Elk Hoof Disease
Sporadic reports of lame elk or elk with overgrown or missing hooves have been received in southwest Washington since the mid 1990’s. Reports of this “hoof disease” have been increasing and hunters have regularly seen and sometimes harvested an elk with this condition. Learn more >>
Wild Game Meat Food Safety - Hunter Guidelines
Harvesting your own game meat can be a satisfying way to provide your family with all-natural, wholesome, and flavorful food. However, in contrast to domestically-raised poultry and livestock, wild game animals receive no veterinary care; their meat is not inspected before and after harvest; and butchering and processing often take place under less than ideal conditions.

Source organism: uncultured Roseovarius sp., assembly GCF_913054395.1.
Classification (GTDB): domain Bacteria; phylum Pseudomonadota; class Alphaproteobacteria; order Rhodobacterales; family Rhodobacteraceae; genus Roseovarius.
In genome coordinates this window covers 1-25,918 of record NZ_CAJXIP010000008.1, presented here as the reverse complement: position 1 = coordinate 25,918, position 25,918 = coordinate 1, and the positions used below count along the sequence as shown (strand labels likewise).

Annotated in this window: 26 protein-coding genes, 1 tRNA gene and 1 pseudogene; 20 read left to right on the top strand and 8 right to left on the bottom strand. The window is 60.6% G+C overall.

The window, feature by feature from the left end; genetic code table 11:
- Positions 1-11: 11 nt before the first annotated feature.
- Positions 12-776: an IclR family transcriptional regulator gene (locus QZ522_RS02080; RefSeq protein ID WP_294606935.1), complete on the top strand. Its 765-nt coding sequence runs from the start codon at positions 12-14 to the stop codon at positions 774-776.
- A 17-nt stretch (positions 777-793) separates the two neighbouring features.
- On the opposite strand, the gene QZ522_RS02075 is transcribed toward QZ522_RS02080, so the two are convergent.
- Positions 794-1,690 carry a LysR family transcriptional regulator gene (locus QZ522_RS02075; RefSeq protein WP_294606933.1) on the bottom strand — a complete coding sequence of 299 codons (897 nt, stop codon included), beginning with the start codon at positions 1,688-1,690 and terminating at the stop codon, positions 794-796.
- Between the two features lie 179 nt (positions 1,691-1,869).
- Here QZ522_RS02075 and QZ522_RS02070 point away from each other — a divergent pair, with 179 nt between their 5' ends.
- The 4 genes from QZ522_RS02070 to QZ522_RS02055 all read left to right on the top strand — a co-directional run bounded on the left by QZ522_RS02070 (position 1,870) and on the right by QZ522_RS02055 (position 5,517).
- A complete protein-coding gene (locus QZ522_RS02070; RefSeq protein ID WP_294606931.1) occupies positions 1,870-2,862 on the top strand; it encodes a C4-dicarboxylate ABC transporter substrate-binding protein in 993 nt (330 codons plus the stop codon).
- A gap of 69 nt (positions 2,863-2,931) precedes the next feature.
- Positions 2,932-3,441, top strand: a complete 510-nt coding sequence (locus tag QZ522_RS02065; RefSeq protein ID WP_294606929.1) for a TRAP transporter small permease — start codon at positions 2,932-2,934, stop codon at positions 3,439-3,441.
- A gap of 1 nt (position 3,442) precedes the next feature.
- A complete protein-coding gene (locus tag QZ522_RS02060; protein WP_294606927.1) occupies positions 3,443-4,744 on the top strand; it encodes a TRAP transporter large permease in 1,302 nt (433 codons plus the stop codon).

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Through new agreements with private landowners, WDFW has succeeded in opening up tens of thousands of acres of private farmland and timberland through programs such as “Feel Free to Hunt” and “Register to Hunt.” The latest program, “Hunt By Reservation,” allows hunters to get hunting information for specific properties and book a reservation online. Find properties to hunt >>>
Register today! - Hunter education training is required in Washington State for all hunters born after January 1, 1972. The Department of Fish and Wildlife offers both traditional classroom and online hunter education classes.